Home Commentary Dim prospects for resumption of Philippine peace talks

Dim prospects for resumption of Philippine peace talks

When the Philippine government and the rebel National Democratic Front declared separate ceasefires for the duration of the Christmas and New Year holidays, hope was rekindled that the two sides could once again face each other across the negotiating table rather than in the battlefield.

At the time, President Rodrigo Duterte had already raised the possibility of resuming the peace talks that started in 2016, but had been abruptly cancelled in 2017 following attacks by the New People’s Army guerrillas on government forces, even as the two sides were engaged in political negotiations.

But why is it that as of now, there have been no new developments on the backchannel talks approved by Duterte to pave the way for the resumption of formal negotiations?

Senator Christopher “Bong” Go was quoted by a recent news report that Duterte is still willing to resume peace talks, but gave no definite timetable.

Previous reports said Duterte wanted a one-on-one meeting with exiled communist leader Jose Maria Sison in Manila before formal talks could begin. But Sison reportedly wants the one-on-one to be held in Hanoi as he fears arrest if he decides to come home from Utretch in the Netherlands. This despite assurances from the presidential office that he would be immune from arrest if he flies to Manila. 

Party-list groups identified with the mainstream left have been urging the Duterte administration to resume the peace talks with the NDF.

Then there’s the Philippine Ecumenical Peace Platform, composed of 110 Catholic and Protestant leaders from all over the country, which had expressed full support for Duterte’s call in early December to restart backchannel talks with the NDF to pave the way for the immediate resumption of formal talks.

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“We vow to continue to use our faith resources and moral leadership to further expand the work of [the peace platform] throughout the Philippines,” said the group. “We will not stop and we will break the walls between religions and build bridges instead.”

Ecumenical church leaders in the Philippines have been urging warring parties in the country to enter into peace negotiations. (Photo by Jire Carreon)

The peace talks actually began in 1987 during the Cory Aquino administration, and were held off-and-on in the years to come. 

Soon after he assumed office in July 2016, Duterte reached out to his former professor in college, Sison, also the founder of the Communist Party of the Philippines in 1968, and offered him an olive branch.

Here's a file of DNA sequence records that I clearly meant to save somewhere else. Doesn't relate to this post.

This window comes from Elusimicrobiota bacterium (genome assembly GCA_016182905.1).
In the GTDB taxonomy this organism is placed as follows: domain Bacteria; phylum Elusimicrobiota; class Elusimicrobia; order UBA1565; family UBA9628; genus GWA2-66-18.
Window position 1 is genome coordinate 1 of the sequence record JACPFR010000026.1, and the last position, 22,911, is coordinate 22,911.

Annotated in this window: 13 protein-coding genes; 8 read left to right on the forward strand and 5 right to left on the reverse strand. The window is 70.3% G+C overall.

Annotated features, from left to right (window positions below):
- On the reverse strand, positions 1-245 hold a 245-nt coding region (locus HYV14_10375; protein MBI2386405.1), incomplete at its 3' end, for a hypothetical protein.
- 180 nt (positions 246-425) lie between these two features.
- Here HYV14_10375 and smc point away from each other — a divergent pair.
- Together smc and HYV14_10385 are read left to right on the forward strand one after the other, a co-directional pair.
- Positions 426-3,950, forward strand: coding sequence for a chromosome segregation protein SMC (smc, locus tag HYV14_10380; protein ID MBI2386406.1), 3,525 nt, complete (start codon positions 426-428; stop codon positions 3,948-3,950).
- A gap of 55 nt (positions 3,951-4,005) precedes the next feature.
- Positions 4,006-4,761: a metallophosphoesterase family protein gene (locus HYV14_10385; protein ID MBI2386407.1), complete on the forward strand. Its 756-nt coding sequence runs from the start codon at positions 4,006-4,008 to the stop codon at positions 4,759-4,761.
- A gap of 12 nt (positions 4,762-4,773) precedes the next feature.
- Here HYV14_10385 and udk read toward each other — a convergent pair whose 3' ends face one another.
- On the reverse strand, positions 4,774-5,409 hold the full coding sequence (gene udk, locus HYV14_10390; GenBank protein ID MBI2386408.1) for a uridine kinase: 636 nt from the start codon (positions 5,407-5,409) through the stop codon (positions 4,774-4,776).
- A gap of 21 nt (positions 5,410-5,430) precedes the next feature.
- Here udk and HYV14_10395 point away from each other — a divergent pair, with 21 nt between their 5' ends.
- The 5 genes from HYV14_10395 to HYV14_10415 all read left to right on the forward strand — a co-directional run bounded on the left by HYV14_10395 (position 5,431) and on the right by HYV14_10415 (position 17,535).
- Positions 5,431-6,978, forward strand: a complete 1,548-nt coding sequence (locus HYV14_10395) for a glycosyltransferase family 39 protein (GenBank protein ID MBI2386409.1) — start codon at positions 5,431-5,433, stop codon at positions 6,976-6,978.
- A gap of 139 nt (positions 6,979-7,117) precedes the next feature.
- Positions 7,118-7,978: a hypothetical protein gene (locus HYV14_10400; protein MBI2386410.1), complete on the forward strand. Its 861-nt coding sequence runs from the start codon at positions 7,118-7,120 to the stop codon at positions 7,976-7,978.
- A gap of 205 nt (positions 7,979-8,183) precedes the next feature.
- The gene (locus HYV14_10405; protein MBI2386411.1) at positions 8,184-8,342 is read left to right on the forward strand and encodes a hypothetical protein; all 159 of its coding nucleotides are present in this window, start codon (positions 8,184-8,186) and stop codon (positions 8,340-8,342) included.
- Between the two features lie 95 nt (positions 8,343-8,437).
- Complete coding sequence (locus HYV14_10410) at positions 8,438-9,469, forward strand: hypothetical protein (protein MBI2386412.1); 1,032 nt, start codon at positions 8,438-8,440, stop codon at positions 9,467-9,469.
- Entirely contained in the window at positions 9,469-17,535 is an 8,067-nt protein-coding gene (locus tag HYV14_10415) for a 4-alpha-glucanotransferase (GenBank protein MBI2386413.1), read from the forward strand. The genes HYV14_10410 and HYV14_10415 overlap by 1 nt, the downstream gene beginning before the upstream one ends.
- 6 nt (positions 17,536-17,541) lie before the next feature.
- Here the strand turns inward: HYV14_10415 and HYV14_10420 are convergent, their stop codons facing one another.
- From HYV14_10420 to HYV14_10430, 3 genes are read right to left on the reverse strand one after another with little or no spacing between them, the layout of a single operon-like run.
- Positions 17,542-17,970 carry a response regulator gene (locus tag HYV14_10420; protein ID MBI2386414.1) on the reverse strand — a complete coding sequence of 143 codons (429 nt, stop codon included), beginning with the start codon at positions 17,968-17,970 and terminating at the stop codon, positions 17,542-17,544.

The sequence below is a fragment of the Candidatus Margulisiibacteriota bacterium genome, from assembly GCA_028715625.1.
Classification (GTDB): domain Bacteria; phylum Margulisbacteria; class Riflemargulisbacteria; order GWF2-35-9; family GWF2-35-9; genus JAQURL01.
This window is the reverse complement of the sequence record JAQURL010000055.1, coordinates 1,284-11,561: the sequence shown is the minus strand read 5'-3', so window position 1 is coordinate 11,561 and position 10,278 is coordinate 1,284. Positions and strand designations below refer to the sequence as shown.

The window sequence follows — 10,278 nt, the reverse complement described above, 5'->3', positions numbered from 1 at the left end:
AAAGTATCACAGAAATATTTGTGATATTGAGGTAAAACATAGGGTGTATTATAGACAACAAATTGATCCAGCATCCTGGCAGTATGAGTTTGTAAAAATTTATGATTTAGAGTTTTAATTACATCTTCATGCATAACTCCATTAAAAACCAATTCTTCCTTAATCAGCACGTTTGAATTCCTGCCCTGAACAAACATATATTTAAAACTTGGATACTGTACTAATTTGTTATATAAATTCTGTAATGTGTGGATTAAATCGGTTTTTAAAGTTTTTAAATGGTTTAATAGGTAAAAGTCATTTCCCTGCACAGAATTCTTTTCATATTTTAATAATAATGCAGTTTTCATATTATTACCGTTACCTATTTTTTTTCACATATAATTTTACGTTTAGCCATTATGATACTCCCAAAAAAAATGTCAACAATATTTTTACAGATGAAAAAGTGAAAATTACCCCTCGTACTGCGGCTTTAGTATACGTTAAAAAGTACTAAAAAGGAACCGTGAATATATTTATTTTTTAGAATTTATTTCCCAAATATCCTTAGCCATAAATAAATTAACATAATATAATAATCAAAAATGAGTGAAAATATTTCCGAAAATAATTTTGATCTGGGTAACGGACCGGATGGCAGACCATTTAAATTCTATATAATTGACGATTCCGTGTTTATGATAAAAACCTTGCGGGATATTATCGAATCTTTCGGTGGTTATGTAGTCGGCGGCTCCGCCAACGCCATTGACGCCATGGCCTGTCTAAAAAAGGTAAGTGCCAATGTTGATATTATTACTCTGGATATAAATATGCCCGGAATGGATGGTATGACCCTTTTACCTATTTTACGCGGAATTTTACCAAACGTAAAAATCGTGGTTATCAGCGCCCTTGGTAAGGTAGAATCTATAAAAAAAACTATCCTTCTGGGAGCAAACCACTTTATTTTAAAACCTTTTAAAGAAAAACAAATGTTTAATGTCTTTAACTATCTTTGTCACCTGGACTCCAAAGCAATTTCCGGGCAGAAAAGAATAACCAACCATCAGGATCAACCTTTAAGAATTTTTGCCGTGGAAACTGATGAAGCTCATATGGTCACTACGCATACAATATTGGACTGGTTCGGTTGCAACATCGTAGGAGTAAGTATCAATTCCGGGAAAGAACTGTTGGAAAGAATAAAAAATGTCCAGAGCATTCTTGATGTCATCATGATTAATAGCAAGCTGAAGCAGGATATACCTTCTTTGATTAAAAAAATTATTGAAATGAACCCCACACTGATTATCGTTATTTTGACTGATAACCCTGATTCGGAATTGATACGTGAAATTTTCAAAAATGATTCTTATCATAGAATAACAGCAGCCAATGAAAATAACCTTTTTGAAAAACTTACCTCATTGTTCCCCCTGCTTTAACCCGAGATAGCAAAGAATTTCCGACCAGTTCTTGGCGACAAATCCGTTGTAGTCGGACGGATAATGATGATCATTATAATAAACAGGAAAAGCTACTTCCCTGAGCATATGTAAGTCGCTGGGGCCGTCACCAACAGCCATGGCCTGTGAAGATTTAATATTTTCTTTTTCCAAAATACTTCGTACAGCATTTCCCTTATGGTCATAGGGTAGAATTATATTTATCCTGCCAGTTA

To show good faith, Duterte ordered the temporary release of rebel leaders who the NDF claimed were “peace consultants” so they could take part in the talks held in the Netherlands, with Norway acting as broker/mediator.

The talks were held without the benefit of a bilateral ceasefire. In other words, the military and the NPA were killing each other in the countryside even as the government and the NDF negotiators tried to make headway in putting a stop to the drawn-out conflict.

And there’s the rub. How can peace talks make any substantial progress when their armies are lunging at each other’s throats, while their political negotiators try to appear cordial and smile for the TV cameras amid discussions on proposed reforms that would end poverty and injustice that lie at the root of armed rebellion?

Why should the armed insurgency be ended at the negotiating table?

The fighting has raged in the countryside for the past 50 years, with at least 30,000 killed on both sides, and neither side poised to achieve military victory.



The military has the clear advantage in terms of manpower — around 150,000 personnel, if I’m not mistaken — and fighting capabilities, as it has jet fighters, tanks, and assorted heavy weapons to attack NPA bases in various parts of the country. But launching all-out war against the rebels could lead to collateral damage among the civilian population that the government obviously does not want.

On the other hand, the NPA remains a ragtag guerrilla outfit with only 3,000 fighters spread out in certain parts of the country, armed only with rifles, handguns, and landmines. It may have a large, popular base in some provinces, but certainly not enough for them to declare themselves independent territories with their own counterpart governments.

The NPA, led by the CPP, whose guiding ideology is Marxism-Leninism-Maoism, cannot launch big military offensives given its small number and limited firepower compared to the Armed Forces of the Philippines. In short, its bid to seize political power through the barrel of the gun appears doomed at this time. 

What the CPP-NPA-NDF cannot win in the battlefield, it hopes to win via the negotiating table. That is why it insists that the peace talks focus on economic and social reforms, as well as political and electoral reforms, before cessation of hostilities and demobilization can be discussed.  

The armed rebellion in the countryside acts as a drag on economic and social development. At issue is the sincerity of both sides in really ending the fighting.

Ernesto M. Hilario writes on political and social justice issues for various publications in the Philippines. The views and opinions expressed in this article are those of the author and do not necessarily reflect the official editorial position of LiCAS.news.

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